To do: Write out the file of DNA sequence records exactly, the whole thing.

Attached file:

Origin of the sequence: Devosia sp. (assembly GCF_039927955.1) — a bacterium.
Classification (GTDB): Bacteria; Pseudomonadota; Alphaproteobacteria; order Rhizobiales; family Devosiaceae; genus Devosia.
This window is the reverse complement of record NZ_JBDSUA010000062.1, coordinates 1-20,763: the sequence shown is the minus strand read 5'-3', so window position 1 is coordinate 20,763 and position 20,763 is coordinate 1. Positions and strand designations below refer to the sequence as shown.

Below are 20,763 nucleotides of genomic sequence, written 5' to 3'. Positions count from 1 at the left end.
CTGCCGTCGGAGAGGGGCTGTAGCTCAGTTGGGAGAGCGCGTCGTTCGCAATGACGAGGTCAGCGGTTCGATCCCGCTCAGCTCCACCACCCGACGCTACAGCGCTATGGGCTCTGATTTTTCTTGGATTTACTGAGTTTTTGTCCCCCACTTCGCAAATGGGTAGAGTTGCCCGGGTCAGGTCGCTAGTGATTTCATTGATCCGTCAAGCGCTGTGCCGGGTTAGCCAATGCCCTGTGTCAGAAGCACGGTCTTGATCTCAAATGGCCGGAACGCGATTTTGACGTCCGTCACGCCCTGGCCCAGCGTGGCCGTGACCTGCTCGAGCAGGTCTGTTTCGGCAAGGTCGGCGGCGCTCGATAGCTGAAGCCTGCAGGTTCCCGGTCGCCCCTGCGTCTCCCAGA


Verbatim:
Origin of the sequence: Devosia sp. (assembly GCF_039927955.1) — a bacterium.
Classification (GTDB): Bacteria; Pseudomonadota; Alphaproteobacteria; order Rhizobiales; family Devosiaceae; genus Devosia.
This window is the reverse complement of record NZ_JBDSUA010000062.1, coordinates 1-20,763: the sequence shown is the minus strand read 5'-3', so window position 1 is coordinate 20,763 and position 20,763 is coordinate 1. Positions and strand designations below refer to the sequence as shown.

Below are 20,763 nucleotides of genomic sequence, written 5' to 3'. Positions count from 1 at the left end.
CTGCCGTCGGAGAGGGGCTGTAGCTCAGTTGGGAGAGCGCGTCGTTCGCAATGACGAGGTCAGCGGTTCGATCCCGCTCAGCTCCACCACCCGACGCTACAGCGCTATGGGCTCTGATTTTTCTTGGATTTACTGAGTTTTTGTCCCCCACTTCGCAAATGGGTAGAGTTGCCCGGGTCAGGTCGCTAGTGATTTCATTGATCCGTCAAGCGCTGTGCCGGGTTAGCCAATGCCCTGTGTCAGAAGCACGGTCTTGATCTCAAATGGCCGGAACGCGATTTTGACGTCCGTCACGCCCTGGCCCAGCGTGGCCGTGACCTGCTCGAGCAGGTCTGTTTCGGCAAGGTCGGCGGCGCTCGATAGCTGAAGCCTGCAGGTTCCCGGTCGCCCCTGCGTCTCCCAGA